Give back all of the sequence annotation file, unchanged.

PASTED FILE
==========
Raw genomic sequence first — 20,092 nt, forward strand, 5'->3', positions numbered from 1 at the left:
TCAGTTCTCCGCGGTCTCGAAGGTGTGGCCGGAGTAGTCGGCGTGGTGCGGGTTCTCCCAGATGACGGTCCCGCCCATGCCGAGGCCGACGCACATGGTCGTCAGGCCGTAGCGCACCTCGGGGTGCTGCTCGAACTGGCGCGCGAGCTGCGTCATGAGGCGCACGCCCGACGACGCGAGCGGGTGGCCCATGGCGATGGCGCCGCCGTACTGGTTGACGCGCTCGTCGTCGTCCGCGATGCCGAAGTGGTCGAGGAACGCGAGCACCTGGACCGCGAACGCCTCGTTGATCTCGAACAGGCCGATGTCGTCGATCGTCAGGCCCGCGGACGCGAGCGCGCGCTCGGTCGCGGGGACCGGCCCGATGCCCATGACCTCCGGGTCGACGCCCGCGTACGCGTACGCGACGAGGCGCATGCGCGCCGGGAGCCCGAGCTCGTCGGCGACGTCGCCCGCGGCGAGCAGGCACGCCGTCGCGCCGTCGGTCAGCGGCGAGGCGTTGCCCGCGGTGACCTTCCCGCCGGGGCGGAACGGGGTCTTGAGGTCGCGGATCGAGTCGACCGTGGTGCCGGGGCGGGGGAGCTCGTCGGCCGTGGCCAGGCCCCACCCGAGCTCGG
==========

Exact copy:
Raw genomic sequence first — 20,092 nt, forward strand, 5'->3', positions numbered from 1 at the left:
TCAGTTCTCCGCGGTCTCGAAGGTGTGGCCGGAGTAGTCGGCGTGGTGCGGGTTCTCCCAGATGACGGTCCCGCCCATGCCGAGGCCGACGCACATGGTCGTCAGGCCGTAGCGCACCTCGGGGTGCTGCTCGAACTGGCGCGCGAGCTGCGTCATGAGGCGCACGCCCGACGACGCGAGCGGGTGGCCCATGGCGATGGCGCCGCCGTACTGGTTGACGCGCTCGTCGTCGTCCGCGATGCCGAAGTGGTCGAGGAACGCGAGCACCTGGACCGCGAACGCCTCGTTGATCTCGAACAGGCCGATGTCGTCGATCGTCAGGCCCGCGGACGCGAGCGCGCGCTCGGTCGCGGGGACCGGCCCGATGCCCATGACCTCCGGGTCGACGCCCGCGTACGCGTACGCGACGAGGCGCATGCGCGCCGGGAGCCCGAGCTCGTCGGCGACGTCGCCCGCGGCGAGCAGGCACGCCGTCGCGCCGTCGGTCAGCGGCGAGGCGTTGCCCGCGGTGACCTTCCCGCCGGGGCGGAACGGGGTCTTGAGGTCGCGGATCGAGTCGACCGTGGTGCCGGGGCGGGGGAGCTCGTCGGCCGTGGCCAGGCCCCACCCGAGCTCGG